Historically, the stock market is one of the greatest wealth creators on the planet. There have been short periods of time where housing, gold, or other commodities have outperformed stocks, but no other investment vehicle has delivered a higher average annual return over the long run than the stock market.
But in the short run, cryptocurrencies have emerged to leave the broader market eating their dust. The most jaw-dropping outperformance can be seen from meme coin Shiba Inu (SHIB 1.05%), which launched at the beginning of August 2020.
Over the past 15 months, the benchmark S&P 500 has gained a healthy 39%. Meanwhile, Shiba Inu's SHIB tokens have gained (I hope you're sitting down for this...) 16,119,508%, based on a price of $0.00008221 per token. That's not a typo. That's a gain of better than 16.1 million percent in 15 months.
The Japanese Shiba Inu dog breed has inspired a couple of successful cryptocurrencies. Image source: Getty Images.
How on Earth does an investable asset rise over 16,100,000% in a little over a year? For SHIB, it's a confluence of factors. In no particular order:
- More cryptocurrency exchanges are allowing SHIB to trade on their platforms. More accessibility means improved liquidity, better brand recognition, and a growing community.
- The launch of decentralized exchange ShibaSwap in July 2021 will almost certainly encourage some investors to stake their coins. This should increase the average holding time for SHIB.
- A lack of derivative options to bet against Shiba Inu has given it, and many other cryptocurrencies, an inherent buy bias that's lifted valuations.
Yet, in spite of these life-altering gains, Shiba Inu has a fatal flaw: It doesn't stand out or do anything particularly well.
The expectation with cryptocurrency projects is they'll make financial and nonfinancial transactions faster and cheaper than existing infrastructure, and they'll democratize the process so everyone can participate. While Shiba Inu may have that last part down, it's not a standout network or payment coin. In fact, only around 100 merchants globally accept it as a form of payment despite the fact that it's now the 10th-largest cryptocurrency in the world by market value.
Without any true competitive advantages or differentiating factors -- sorry, Elon Musk's tweets of his Shiba Inu-breed dog don't count -- Shiba Inu's future looks bleak.
On the other hand, a number of under-the-radar cryptocurrencies look far more intriguing than Shiba Inu and may offer significant long-term upside. Keeping in mind that I remain highly skeptical of digital currencies as a whole, this crypto trio has far more utility and potential than Shiba Inu.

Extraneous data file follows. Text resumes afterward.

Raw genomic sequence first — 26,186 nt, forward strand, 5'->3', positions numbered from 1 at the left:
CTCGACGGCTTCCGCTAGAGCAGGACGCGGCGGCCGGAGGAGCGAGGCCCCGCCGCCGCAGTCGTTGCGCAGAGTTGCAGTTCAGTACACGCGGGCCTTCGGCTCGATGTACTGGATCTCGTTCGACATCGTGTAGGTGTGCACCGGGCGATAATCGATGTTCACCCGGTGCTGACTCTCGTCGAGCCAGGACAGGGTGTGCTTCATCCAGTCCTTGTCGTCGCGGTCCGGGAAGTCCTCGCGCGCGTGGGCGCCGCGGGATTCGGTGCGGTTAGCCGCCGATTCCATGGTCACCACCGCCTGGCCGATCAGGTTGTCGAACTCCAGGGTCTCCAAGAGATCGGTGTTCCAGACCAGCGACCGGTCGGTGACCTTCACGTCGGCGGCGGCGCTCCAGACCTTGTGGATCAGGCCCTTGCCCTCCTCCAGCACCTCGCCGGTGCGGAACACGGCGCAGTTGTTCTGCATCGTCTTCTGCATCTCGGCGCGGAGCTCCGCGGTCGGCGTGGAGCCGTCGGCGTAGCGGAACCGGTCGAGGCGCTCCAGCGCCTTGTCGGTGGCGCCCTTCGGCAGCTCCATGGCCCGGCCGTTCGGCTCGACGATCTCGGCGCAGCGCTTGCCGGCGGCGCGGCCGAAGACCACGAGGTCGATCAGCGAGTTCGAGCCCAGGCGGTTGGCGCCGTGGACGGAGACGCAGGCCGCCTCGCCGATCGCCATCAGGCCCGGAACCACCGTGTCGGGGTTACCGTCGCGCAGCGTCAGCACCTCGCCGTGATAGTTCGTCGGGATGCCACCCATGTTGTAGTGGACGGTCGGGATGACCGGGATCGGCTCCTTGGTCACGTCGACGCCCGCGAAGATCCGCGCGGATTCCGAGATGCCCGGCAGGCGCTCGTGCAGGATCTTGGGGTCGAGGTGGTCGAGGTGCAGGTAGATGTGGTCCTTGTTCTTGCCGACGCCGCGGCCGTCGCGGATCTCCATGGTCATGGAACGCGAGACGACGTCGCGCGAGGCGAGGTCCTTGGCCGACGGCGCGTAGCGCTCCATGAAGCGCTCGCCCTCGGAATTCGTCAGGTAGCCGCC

Image source: Getty Images.
One off-the-radar cryptocurrency that's consistently had my attention for years is Stellar (XLM -0.82%). As of Oct. 28, Stellar was the 25th-largest cryptocurrency, with a market cap of $7.9 billion.
What I'm looking for in financially focused blockchain projects are efficiencies that stand out. Using existing banking infrastructure, cross-border payments can take up to one week to validate and settle, which isn't very efficient. With Stellar's blockchain, more than 180 fiat currencies can be converted to Lumen coins (XLM, the protocol token on Stellar's network), transferred across borders, and converted back into a preferred fiat currency. The time to completely validate and settle said cross-border transaction? A couple of seconds.
But speed isn't the only advantage for Stellar's blockchain. The average transaction costs 0.00001 XLM, which equates to $0.00000334 per transaction. To put this figure into an easier-to-understand number, it would take approximately 300,000 transactions on Stellar's blockchain before a party would rack up the equivalent of $1 in fees.
And that's still not all. Stellar's development team claims the network can handle up to 3,000 transactions per second. Though this is far cry from the 24,000 transactions per second payment-processing giant Visa (V 0.13%) can handle, 3,000 transactions per second is an exceptionally high number for a digital currency-tethered blockchain.